She’s found the time to feed another one of her passions — theater — too, earning Best Actress Runner up at the Utah Shakespeare Festival.
Looking forward, Martha plans on working towards a career as a foreign service or international affairs officer and will be attending the Kennedy School at Harvard University in the fall.
Ph.D. in Computer Science
Carter Chiu’s trajectory to graduation this spring with a 4.0 GPA and a Ph.D. in computer science has been marked by rare milestones.
Carter’s foray into higher education began at the tender age of 16, buoyed by UNLV’s President’s Scholarship, a full scholarship offered to National Merit finalists. In his junior year, the high-achieving undergrad was invited to join computer science professor Justin Zhan’s Big Data Hub — jumpstarting a research career that drew collaborations from graduate and postdoctoral students, as well as the highly-regarded Oak Ridge National Laboratory.
His achievements and strong research background culminated in direct admission from a bachelor’s degree into UNLV’s computer science doctoral program — an exceptional rarity that is only recommended to truly outstanding candidates. What’s more, at age 19, he was admitted as the program’s youngest-ever Ph.D. student and defended his dissertation at 22.
From there, the milestones kept coming.
Carter — whose work has examined topics including algorithms and security surrounding social media accounts — has published 15 articles in premier journals and conferences. Nominators say his Ph.D. dissertation made significant research contributions in the field of artificial intelligence and big data.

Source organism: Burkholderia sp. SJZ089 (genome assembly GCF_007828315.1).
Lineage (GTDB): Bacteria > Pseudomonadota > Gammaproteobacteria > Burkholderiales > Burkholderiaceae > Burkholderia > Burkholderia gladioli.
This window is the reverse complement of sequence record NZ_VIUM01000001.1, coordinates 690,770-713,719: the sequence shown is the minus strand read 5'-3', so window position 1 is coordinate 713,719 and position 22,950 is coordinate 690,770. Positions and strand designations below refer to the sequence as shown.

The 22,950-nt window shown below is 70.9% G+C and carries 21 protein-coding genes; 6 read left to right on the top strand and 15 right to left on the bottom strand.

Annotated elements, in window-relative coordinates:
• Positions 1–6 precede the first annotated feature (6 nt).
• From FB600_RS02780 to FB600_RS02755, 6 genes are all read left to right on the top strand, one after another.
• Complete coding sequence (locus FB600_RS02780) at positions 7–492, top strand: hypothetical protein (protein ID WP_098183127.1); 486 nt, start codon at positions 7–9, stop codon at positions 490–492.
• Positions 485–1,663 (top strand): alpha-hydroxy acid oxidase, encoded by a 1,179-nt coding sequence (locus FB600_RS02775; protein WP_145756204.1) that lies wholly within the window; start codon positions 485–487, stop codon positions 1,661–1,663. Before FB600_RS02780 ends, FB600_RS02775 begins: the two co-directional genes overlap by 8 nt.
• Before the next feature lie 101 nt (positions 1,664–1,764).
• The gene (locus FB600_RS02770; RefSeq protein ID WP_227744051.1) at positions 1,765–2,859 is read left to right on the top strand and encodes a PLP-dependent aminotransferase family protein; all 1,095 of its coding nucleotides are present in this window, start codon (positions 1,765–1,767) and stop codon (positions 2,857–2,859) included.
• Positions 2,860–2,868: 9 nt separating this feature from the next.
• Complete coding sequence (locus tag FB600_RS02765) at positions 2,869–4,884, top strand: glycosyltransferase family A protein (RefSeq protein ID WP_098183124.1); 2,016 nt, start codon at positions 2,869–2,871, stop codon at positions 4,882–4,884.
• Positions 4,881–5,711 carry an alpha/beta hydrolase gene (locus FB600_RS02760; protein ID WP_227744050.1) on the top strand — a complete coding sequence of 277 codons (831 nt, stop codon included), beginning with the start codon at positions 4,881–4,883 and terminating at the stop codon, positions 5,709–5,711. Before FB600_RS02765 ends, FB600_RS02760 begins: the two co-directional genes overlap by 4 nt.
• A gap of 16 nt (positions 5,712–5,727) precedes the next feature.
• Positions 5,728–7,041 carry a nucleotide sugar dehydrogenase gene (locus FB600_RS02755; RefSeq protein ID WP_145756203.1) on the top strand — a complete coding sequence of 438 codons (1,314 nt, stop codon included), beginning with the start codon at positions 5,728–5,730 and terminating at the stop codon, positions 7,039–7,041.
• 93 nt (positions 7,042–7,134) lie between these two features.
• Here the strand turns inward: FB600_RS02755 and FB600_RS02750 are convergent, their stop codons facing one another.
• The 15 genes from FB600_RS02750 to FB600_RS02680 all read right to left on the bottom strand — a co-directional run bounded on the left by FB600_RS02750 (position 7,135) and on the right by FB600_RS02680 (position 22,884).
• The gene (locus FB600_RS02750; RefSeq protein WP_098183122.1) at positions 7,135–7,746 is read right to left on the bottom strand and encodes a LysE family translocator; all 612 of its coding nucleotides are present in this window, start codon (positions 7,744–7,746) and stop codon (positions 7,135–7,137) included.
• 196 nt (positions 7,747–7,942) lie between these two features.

And he’s helped others along the way. On campus, he was on the board of directors for the Society of Asian Scientists and Engineers, and he mentors new members of UNLV’s rapidly growing Big Data Hub. Off campus, Carter has devoted his summers as an instructor and research mentor for three national programs — teaching over 50 kids and a dozen K-12 educators years-worth of programming in four languages and helping facilitate over a dozen high-quality research papers on topics ranging from deep learning to cybersecurity.
B.A. in Political Science (Honors)
To Akaisha Cook, public policy has the potential to either promote or hinder opportunities for a better life, particularly for those from underrepresented groups. Since coming to UNLV, she’s been on the former side of that philosophy, working to engage in countless opportunities to advance the lives of southern Nevadans, while also excelling in her studies and scholarship opportunities.
Akaisha came to UNLV in January 2015 as a first-generation college student, and has now realized her dream — becoming the first college graduate in her family. One nominator said it was her “upbringing and tenacious spirit” that brought her to this moment.
As a student at UNLV, Akaisha worked on local and presidential campaigns, and she served as a political science intern in the Nevada governor’s office during…